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Wisdom is rare in adults. Those who have it made life impossible for everyone around them as children. We beat it out of the weak. It threatens us like joy. Like water balloons. Like youth. We want everyone to be old, and we don’t want to be wet. Or too dry. Or too anything. We want everything to be just so. We like to know where things are. Have you been to a grocery store? We’re obsessed with the size of the nuts. We think it measures worth. Are they colossal? Giant? Are they grand? (Grand is not a category of nut size, but if it were, we’d calibrate the right price for a grand nut and we’d pay it feeling righteous. Also—without telling you anything you don’t already know—we’d pay more for a grand nut to a place that would gift-wrap, and even more to a place that would gift-wrap and call a “grand nut” a “colossal nut.”) Nuts are sold in a round cardboard foil-lined container wrapped in the image of a friendly man who loves nuts, and veracity, and a square deal, and whose name is inoffensive, goofy even, maybe just initials. (And a reclosable plastic lid.) When he says “Honey Roasted Nuts” with “real honey” we should all be unnerved by what else “honey” might mean, and cheapened. But instead, we’re grateful for our paychecks. We’ve matured. “Honey-roasted nuts” in quotes is the least of what we’ve swallowed. The nuts cost a dollar ninety-nine in a package that would retail for a dollar and a half. Hardly nuts at all. Barely protein. They’re mean small fragments of nut meat that deliver salt and sugar. God bless them. Good from nothing. If we had found them, roasted them, seasoned them ourselves, we’d be heroes.

I owe the Xuuxu my life but no gratitude. Once they flushed us from our valley and stood us naked, side by side in the long grass under the sickle moon, lowlands clansmen that the colonists favored Read the rest of this entry »

Although I could be fired for asking out loud, your city council have all been wondering if other towns are shrinking too, and if so, what’s being done to stop the trend or reverse it. Read the rest of this entry »

He’s not always easy to see. I can be talking to him in my room on a rainy afternoon with the radio playing and sharing a blueberry pie, and my dad will open the bedroom door and Deuce’ll be gone and it looks like I’m eating a pie by myself and talking to the radio. Read the rest of this entry »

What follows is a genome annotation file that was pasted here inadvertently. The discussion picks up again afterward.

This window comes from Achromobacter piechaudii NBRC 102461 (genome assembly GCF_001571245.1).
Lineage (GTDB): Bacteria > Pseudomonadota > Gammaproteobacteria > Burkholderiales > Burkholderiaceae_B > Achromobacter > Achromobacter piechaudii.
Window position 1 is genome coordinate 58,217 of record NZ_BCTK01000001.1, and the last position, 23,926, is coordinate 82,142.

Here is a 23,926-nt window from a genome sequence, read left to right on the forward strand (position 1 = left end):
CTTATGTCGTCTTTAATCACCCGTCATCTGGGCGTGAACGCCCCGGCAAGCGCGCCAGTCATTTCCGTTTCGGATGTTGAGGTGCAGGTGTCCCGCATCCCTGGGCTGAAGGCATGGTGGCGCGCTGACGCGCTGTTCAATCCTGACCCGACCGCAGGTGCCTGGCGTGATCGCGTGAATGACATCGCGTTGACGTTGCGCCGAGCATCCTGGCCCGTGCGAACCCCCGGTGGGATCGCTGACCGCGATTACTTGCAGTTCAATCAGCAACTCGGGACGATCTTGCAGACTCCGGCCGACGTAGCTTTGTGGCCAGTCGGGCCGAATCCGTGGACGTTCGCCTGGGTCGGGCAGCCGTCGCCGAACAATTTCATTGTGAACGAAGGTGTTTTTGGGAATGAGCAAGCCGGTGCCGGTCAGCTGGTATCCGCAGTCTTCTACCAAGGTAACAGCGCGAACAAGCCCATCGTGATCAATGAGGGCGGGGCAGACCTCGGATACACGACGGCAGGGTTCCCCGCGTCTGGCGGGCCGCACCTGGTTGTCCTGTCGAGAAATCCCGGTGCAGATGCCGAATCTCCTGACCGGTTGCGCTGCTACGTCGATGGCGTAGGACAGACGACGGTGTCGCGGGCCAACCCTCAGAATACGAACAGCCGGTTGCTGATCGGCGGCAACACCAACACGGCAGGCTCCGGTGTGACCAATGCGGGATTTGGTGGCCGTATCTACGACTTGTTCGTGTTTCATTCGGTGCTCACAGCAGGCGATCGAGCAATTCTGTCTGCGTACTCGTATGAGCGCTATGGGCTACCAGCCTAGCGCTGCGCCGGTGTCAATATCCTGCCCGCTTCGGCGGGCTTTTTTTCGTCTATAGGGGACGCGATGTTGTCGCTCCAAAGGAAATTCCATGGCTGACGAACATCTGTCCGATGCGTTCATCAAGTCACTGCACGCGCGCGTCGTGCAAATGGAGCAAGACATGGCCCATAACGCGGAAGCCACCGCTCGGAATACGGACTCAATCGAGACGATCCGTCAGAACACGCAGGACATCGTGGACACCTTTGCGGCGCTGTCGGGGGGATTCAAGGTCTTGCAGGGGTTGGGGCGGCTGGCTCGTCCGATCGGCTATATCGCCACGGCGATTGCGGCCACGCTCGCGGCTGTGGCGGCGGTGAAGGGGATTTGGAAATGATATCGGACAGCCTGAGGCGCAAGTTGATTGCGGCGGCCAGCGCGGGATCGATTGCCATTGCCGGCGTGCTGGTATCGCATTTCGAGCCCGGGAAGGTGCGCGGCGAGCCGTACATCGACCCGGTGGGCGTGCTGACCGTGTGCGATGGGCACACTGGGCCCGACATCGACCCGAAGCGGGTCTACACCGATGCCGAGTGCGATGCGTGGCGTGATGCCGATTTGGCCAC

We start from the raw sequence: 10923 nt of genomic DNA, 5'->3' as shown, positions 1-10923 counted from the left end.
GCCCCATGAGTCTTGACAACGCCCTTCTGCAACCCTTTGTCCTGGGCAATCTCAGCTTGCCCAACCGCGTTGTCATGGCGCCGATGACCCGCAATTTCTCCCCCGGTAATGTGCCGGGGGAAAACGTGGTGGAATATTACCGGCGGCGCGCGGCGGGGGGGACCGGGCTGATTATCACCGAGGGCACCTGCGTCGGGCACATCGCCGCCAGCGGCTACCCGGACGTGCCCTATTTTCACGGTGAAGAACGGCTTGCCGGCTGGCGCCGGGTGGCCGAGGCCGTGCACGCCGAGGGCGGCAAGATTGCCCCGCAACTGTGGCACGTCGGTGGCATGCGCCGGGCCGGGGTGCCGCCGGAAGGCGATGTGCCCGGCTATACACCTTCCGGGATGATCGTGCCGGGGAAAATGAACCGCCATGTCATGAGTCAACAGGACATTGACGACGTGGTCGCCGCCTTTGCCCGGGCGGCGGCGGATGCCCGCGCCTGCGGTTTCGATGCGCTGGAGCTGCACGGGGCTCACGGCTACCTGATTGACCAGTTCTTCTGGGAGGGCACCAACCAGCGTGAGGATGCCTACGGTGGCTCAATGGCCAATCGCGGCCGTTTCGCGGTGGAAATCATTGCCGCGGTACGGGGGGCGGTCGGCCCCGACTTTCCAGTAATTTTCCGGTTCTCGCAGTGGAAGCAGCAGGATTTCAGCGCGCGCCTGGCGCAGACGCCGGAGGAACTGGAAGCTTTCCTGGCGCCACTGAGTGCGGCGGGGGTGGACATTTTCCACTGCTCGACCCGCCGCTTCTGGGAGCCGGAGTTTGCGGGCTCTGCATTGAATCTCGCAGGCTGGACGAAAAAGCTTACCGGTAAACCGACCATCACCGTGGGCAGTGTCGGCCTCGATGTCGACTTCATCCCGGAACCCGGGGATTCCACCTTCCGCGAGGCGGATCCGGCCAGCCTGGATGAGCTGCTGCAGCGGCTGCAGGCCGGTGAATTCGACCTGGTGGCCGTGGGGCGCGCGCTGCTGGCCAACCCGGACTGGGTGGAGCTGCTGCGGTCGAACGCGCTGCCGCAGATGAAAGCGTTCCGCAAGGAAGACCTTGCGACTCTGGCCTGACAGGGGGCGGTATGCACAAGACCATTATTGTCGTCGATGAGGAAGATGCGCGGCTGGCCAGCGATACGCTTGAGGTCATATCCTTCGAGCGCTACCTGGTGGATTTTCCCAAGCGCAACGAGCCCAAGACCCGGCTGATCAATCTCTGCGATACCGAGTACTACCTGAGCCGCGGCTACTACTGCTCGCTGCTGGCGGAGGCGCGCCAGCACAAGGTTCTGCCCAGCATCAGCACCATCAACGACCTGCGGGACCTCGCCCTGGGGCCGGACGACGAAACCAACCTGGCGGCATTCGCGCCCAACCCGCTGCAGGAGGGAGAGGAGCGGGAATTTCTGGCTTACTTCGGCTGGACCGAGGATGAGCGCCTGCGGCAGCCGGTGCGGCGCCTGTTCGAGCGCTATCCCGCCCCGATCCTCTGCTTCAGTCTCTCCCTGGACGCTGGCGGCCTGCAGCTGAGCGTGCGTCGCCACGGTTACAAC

Before it grew too big to lift, the hospital could have moved to a better neighborhood or invested in its neighbors. Instead it pushed out handymen and cleaning ladies and street hawkers like my uncles Read the rest of this entry »

Grammar and my own impatience landed me in jail. If I had only turned the page, I would have seen my healthy ex-fiancee smiling for the camera on the day of her promotion, very much alive in the finance section. Read the rest of this entry »

So, this is the ocean, I thought. The poets call it everything but what it is, poison from here to the horizon. My girlfriends in their candy colored bikinis ran ahead to the pier. Read the rest of this entry »

We hired a double for Bob so that the Bob the world required could be places Bob could not be. We oversucceeded. Immediately, Bob was a fraud. Read the rest of this entry »

We are the family of everyone who means us no harm, whatever the results of what they do. We love Pizza Friday, snow days, and getting into pajamas in the afternoon when we’ve spent the day at the beach. Read the rest of this entry »

—Nevertheless you did kill him?
—I was present at his death.
—Present with a knife.
—Mine was not the only hand on that knife.
Read the rest of this entry »

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Character, conflict, emotional impact. And sentences! Everything you want in a novel, without one extra syllable.

Behind the Pseudonym

The pen name David B Dale honors my parents Beatrice and Dale. David+B+Dale = davidbdale

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